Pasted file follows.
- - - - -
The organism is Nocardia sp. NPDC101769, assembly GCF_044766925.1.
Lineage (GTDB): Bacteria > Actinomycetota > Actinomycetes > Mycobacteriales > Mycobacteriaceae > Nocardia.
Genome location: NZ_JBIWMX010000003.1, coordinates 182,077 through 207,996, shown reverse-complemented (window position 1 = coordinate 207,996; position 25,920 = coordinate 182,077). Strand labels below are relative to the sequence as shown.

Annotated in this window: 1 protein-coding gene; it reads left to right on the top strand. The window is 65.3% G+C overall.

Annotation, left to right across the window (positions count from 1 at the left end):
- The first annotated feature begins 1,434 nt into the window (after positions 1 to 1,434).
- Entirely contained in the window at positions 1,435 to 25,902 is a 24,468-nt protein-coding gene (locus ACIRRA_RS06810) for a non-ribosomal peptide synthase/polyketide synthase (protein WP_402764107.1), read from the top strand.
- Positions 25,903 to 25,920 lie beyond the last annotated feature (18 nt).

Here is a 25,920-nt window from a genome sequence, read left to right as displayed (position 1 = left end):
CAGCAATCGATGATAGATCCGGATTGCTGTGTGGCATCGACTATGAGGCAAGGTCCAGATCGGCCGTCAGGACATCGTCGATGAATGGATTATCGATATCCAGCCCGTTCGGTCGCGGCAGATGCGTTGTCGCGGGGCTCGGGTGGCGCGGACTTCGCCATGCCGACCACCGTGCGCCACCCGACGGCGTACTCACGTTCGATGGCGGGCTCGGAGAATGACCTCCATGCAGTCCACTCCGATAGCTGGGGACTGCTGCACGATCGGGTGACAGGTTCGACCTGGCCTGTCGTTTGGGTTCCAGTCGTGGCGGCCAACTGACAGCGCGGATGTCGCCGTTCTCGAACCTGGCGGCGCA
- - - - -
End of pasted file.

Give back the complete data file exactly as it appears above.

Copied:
The organism is Nocardia sp. NPDC101769, assembly GCF_044766925.1.
Lineage (GTDB): Bacteria > Actinomycetota > Actinomycetes > Mycobacteriales > Mycobacteriaceae > Nocardia.
Genome location: NZ_JBIWMX010000003.1, coordinates 182,077 through 207,996, shown reverse-complemented (window position 1 = coordinate 207,996; position 25,920 = coordinate 182,077). Strand labels below are relative to the sequence as shown.

Annotated in this window: 1 protein-coding gene; it reads left to right on the top strand. The window is 65.3% G+C overall.

Annotation, left to right across the window (positions count from 1 at the left end):
- The first annotated feature begins 1,434 nt into the window (after positions 1 to 1,434).
- Entirely contained in the window at positions 1,435 to 25,902 is a 24,468-nt protein-coding gene (locus ACIRRA_RS06810) for a non-ribosomal peptide synthase/polyketide synthase (protein WP_402764107.1), read from the top strand.
- Positions 25,903 to 25,920 lie beyond the last annotated feature (18 nt).

Here is a 25,920-nt window from a genome sequence, read left to right as displayed (position 1 = left end):
CAGCAATCGATGATAGATCCGGATTGCTGTGTGGCATCGACTATGAGGCAAGGTCCAGATCGGCCGTCAGGACATCGTCGATGAATGGATTATCGATATCCAGCCCGTTCGGTCGCGGCAGATGCGTTGTCGCGGGGCTCGGGTGGCGCGGACTTCGCCATGCCGACCACCGTGCGCCACCCGACGGCGTACTCACGTTCGATGGCGGGCTCGGAGAATGACCTCCATGCAGTCCACTCCGATAGCTGGGGACTGCTGCACGATCGGGTGACAGGTTCGACCTGGCCTGTCGTTTGGGTTCCAGTCGTGGCGGCCAACTGACAGCGCGGATGTCGCCGTTCTCGAACCTGGCGGCGCA